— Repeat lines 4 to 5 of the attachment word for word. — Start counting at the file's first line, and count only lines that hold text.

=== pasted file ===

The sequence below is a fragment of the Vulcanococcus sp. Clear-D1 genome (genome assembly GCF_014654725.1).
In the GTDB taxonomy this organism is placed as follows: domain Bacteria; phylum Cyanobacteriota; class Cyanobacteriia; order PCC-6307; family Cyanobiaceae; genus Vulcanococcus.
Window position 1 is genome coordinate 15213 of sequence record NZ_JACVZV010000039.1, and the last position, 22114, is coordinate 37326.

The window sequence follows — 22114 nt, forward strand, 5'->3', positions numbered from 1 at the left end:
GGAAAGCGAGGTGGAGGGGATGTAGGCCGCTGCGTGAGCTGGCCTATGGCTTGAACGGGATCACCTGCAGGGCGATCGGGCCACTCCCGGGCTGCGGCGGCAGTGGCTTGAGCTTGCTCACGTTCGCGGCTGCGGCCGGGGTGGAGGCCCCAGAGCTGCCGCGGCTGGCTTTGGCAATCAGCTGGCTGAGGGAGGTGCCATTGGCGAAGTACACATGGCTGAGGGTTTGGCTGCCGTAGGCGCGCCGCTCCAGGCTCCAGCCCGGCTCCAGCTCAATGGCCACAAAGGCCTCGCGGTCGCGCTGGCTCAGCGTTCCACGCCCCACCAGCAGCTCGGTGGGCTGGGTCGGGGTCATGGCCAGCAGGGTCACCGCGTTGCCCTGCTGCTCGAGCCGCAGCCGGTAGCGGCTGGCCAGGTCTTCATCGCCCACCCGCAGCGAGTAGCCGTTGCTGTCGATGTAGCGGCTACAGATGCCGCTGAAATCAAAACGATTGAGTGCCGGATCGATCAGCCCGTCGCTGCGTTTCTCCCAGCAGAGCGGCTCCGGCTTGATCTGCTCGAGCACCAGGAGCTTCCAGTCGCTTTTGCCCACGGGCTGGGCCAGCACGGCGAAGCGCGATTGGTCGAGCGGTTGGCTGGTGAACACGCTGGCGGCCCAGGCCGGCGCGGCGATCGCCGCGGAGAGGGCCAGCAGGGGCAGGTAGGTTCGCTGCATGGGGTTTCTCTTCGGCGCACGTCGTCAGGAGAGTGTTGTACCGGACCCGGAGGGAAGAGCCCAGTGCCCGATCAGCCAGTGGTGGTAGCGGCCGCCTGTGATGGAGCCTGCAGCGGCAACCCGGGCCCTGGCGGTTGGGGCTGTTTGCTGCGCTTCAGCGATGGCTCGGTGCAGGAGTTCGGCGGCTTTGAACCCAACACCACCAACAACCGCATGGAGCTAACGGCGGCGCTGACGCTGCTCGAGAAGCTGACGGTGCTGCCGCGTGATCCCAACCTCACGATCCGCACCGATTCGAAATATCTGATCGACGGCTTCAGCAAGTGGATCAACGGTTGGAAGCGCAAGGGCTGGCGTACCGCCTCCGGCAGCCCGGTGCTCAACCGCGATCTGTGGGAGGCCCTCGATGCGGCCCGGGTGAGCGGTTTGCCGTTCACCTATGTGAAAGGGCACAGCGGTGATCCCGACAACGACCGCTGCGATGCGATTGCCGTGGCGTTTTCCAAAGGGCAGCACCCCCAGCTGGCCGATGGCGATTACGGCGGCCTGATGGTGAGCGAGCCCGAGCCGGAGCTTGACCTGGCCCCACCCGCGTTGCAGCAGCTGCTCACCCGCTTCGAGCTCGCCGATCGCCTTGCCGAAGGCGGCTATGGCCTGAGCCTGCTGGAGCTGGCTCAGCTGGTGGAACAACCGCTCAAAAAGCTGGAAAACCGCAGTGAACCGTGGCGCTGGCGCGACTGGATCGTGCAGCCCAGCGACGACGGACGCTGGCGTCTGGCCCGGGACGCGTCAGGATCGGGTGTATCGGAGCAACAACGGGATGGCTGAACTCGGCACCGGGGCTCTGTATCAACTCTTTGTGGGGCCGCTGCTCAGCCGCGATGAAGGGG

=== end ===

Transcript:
The window sequence follows — 22114 nt, forward strand, 5'->3', positions numbered from 1 at the left end:
GGAAAGCGAGGTGGAGGGGATGTAGGCCGCTGCGTGAGCTGGCCTATGGCTTGAACGGGATCACCTGCAGGGCGATCGGGCCACTCCCGGGCTGCGGCGGCAGTGGCTTGAGCTTGCTCACGTTCGCGGCTGCGGCCGGGGTGGAGGCCCCAGAGCTGCCGCGGCTGGCTTTGGCAATCAGCTGGCTGAGGGAGGTGCCATTGGCGAAGTACACATGGCTGAGGGTTTGGCTGCCGTAGGCGCGCCGCTCCAGGCTCCAGCCCGGCTCCAGCTCAATGGCCACAAAGGCCTCGCGGTCGCGCTGGCTCAGCGTTCCACGCCCCACCAGCAGCTCGGTGGGCTGGGTCGGGGTCATGGCCAGCAGGGTCACCGCGTTGCCCTGCTGCTCGAGCCGCAGCCGGTAGCGGCTGGCCAGGTCTTCATCGCCCACCCGCAGCGAGTAGCCGTTGCTGTCGATGTAGCGGCTACAGATGCCGCTGAAATCAAAACGATTGAGTGCCGGATCGATCAGCCCGTCGCTGCGTTTCTCCCAGCAGAGCGGCTCCGGCTTGATCTGCTCGAGCACCAGGAGCTTCCAGTCGCTTTTGCCCACGGGCTGGGCCAGCACGGCGAAGCGCGATTGGTCGAGCGGTTGGCTGGTGAACACGCTGGCGGCCCAGGCCGGCGCGGCGATCGCCGCGGAGAGGGCCAGCAGGGGCAGGTAGGTTCGCTGCATGGGGTTTCTCTTCGGCGCACGTCGTCAGGAGAGTGTTGTACCGGACCCGGAGGGAAGAGCCCAGTGCCCGATCAGCCAGTGGTGGTAGCGGCCGCCTGTGATGGAGCCTGCAGCGGCAACCCGGGCCCTGGCGGTTGGGGCTGTTTGCTGCGCTTCAGCGATGGCTCGGTGCAGGAGTTCGGCGGCTTTGAACCCAACACCACCAACAACCGCATGGAGCTAACGGCGGCGCTGACGCTGCTCGAGAAGCTGACGGTGCTGCCGCGTGATCCCAACCTCACGATCCGCACCGATTCGAAATATCTGATCGACGGCTTCAGCAAGTGGATCAACGGTTGGAAGCGCAAGGGCTGGCGTACCGCCTCCGGCAGCCCGGTGCTCAACCGCGATCTGTGGGAGGCCCTCGATGCGGCCCGGGTGAGCGGTTTGCCGTTCACCTATGTGAAAGGGCACAGCGGTGATCCCGACAACGACCGCTGCGATGCGATTGCCGTGGCGTTTTCCAAAGGGCAGCACCCCCAGCTGGCCGATGGCGATTACGGCGGCCTGATGGTGAGCGAGCCCGAGCCGGAGCTTGACCTGGCCCCACCCGCGTTGCAGCAGCTGCTCACCCGCTTCGAGCTCGCCGATCGCCTTGCCGAAGGCGGCTATGGCCTGAGCCTGCTGGAGCTGGCTCAGCTGGTGGAACAACCGCTCAAAAAGCTGGAAAACCGCAGTGAACCGTGGCGCTGGCGCGACTGGATCGTGCAGCCCAGCGACGACGGACGCTGGCGTCTGGCCCGGGACGCGTCAGGATCGGGTGTATCGGAGCAACAACGGGATGGCTGAACTCGGCACCGGGGCTCTGTATCAACTCTTTGTGGGGCCGCTGCTCAGCCGCGATGAAGGGG